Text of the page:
How to: Get a lease when you don’t have a rental history
Like many firsts in life, your first rental lease can be super challenging.
You don’t have a rental record. Occupying someone’s property carries legal responsibilities. And in many parts of Australia today, demand for rental homes in desirable suburbs is fierce and it’s common to face hordes of rival tenants at open house inspection.
So what can you do to get a rental lease if you’ve never had one before?
Julie Tagg has worked in property management for more than a decade. There is not much she hasn’t seen.
Today’s she’s Office Manager of Elliott Michaels Realtor on the Gold Coast.
“We try to educate people about the best way to get a lease … however, tenants need to help themselves too,” Tagg says.
Here are her 5 top tips to help you get your first lease:
Get a guarantor
Guarantors are not solely used by first-home buyers. They can also help first-time-renters secure private market leases, Tagg says.
“Young people in particular may get a guarantor – parents or a family member – to back their application, which gives a guarantee the rent will be paid on time,” she says.
“Income may be tight and offering a guarantor can give young people that all-important start in the rental market.
“Remember, once you have six months on your rental record you are on your way.”
Set up a direct debit
Many rental offices will insist on tenants using a direct debit payment system for rent payments. But even if it is not mandated, offer it as part of your application.
It shows commitment to paying your rent on time every time and will be well received.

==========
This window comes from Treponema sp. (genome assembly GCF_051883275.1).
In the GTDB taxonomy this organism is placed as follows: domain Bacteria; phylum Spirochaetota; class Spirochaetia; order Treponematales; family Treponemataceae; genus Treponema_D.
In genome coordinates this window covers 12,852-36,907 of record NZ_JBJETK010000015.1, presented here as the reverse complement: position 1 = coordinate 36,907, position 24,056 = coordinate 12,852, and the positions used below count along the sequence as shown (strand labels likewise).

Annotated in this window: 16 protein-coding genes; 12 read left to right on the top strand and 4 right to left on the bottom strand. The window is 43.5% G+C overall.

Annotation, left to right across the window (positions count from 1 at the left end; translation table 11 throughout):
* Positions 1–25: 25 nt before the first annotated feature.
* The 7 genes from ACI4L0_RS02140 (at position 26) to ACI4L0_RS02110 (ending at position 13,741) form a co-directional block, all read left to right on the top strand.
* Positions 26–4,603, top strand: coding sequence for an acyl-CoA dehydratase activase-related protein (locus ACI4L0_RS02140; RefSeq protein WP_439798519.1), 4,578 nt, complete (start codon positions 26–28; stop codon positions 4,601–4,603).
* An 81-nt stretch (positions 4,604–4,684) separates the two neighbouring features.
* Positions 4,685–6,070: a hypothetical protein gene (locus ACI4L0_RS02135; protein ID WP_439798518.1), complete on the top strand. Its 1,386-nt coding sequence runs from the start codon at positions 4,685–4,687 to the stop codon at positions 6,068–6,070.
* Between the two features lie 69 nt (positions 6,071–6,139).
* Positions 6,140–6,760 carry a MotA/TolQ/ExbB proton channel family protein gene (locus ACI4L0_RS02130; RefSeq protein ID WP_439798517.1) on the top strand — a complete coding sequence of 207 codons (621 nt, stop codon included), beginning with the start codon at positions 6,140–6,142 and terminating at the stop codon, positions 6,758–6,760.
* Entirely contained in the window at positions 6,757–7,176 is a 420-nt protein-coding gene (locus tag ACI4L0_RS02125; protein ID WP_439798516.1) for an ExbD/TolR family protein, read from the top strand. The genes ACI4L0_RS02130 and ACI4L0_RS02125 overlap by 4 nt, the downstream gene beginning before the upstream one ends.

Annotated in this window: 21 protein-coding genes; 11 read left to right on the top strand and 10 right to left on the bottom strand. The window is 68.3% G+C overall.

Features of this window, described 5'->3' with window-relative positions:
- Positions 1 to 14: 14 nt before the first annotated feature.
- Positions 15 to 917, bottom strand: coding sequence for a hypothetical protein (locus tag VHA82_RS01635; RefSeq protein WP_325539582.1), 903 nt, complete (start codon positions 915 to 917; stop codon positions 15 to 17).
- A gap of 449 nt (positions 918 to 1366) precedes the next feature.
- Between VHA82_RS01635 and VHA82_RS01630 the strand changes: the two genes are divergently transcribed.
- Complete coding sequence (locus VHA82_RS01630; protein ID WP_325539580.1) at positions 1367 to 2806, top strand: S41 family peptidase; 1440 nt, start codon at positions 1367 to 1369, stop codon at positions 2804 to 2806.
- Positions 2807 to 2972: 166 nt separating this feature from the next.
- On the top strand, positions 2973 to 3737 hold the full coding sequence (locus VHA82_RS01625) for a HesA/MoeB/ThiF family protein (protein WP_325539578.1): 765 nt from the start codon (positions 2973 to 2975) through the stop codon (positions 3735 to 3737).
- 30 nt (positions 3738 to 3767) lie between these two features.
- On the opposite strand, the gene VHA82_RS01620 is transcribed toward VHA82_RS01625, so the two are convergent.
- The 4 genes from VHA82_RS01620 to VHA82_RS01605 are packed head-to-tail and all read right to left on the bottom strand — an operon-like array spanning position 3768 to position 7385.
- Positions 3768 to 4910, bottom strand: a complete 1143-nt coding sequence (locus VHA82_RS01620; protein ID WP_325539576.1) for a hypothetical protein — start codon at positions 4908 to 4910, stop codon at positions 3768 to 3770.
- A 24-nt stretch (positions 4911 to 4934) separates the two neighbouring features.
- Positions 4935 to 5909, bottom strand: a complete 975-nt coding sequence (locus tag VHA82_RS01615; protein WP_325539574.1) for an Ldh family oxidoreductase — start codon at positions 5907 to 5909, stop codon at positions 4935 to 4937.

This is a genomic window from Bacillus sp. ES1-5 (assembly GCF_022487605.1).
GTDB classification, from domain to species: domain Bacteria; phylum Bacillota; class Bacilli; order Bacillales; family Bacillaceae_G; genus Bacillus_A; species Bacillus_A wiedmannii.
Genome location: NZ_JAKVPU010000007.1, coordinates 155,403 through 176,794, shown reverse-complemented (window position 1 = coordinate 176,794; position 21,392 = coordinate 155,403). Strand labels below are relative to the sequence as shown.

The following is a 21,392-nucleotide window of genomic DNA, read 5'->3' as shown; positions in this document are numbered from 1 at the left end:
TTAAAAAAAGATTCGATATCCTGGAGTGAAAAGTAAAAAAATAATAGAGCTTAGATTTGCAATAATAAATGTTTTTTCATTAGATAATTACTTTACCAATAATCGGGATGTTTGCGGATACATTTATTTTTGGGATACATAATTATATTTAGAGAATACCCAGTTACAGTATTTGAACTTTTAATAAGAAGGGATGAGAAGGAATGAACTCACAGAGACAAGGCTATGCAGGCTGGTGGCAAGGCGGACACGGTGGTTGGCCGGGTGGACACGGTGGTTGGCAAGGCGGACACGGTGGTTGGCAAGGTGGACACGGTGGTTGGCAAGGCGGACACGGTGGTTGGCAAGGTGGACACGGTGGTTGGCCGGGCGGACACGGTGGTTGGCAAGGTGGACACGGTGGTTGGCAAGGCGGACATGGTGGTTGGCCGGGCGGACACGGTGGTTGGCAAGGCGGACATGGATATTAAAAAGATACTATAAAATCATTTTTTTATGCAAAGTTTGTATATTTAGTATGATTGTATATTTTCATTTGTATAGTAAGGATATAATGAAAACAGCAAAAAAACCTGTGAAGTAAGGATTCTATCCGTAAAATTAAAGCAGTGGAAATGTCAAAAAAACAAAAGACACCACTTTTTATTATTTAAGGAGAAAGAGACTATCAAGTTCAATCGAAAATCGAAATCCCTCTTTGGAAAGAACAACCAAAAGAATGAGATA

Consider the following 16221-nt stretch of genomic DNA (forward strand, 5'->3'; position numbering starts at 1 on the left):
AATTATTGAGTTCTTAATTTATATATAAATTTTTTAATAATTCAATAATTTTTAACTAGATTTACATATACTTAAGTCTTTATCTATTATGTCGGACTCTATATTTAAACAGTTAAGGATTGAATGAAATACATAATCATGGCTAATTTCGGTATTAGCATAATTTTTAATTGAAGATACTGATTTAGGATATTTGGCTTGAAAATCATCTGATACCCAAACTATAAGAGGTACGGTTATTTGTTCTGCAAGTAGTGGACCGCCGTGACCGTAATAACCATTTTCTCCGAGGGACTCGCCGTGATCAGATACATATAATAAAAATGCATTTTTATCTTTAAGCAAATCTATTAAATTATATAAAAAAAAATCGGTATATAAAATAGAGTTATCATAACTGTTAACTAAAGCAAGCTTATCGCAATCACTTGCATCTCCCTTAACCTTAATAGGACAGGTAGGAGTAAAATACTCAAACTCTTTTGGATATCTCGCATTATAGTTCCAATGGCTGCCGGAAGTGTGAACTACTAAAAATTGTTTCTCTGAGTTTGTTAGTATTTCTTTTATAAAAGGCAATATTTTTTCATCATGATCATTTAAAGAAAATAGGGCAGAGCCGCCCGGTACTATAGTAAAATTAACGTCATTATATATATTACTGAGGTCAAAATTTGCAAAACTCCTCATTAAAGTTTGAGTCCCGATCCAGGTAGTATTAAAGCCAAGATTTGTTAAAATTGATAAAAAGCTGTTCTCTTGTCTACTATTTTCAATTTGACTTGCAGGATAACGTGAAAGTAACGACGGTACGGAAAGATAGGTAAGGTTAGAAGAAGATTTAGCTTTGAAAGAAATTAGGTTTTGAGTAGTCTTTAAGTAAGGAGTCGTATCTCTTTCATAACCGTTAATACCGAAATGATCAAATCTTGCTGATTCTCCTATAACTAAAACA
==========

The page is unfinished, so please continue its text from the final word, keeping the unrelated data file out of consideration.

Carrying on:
If some or all of your income comes from Centrelink, remember you can use its Centrepay automatic payment system.
This makes direct rent deductions from your social security payments and pays them to your private rental agency.
“We use that quite a lot with tenants and it works very well,” Tagg says.
Show any proof of regular payments
Have you ever bought and paid off an appliance with a finance contract? If so, show this proof of regular payments to the property manager handling the home you want to rent.
“Any statement that shows a record of regular payments – even though it is not a rental situation – can help your case.
“What we need to show our property owners in prospective tenants’ applications is consistency and commitment.”
How does your income stack up?
Revealing in black and white how you earn your coin is essential.
Tagg confirms income “is a big one” for first-time tenants. Include as much information as possible about where your income comes from and how often you are paid, as this will stand you in good stead.
If your grandparents send you $20 a week to “buy yourself a little treat” put it on the application. Every little bit helps you shine as solid tenant material.
How do you spend your money?
Like banks working out if you can service a home loan, so too property managers use a 30% formula when deciding if you can afford a rental home.
In a nutshell, if rent is $300 per week, you’ll need to show regular net income of $1,000 per week ($300 = 30% of $1,000).
If you only earn $900 net income per week you may struggle to get the lease.
However Tagg says there are always exceptions and if you can show exactly how you spend your money in a typical week, it may get you over the line.
“In the end it is up to the prospective tenant to be proactive and prove their case to us.
“As an industry we follow general rules when assessing an applicant’s ability to pay the rent but if you can prove you spend less than average, there are exceptions.”
Source: Caroline James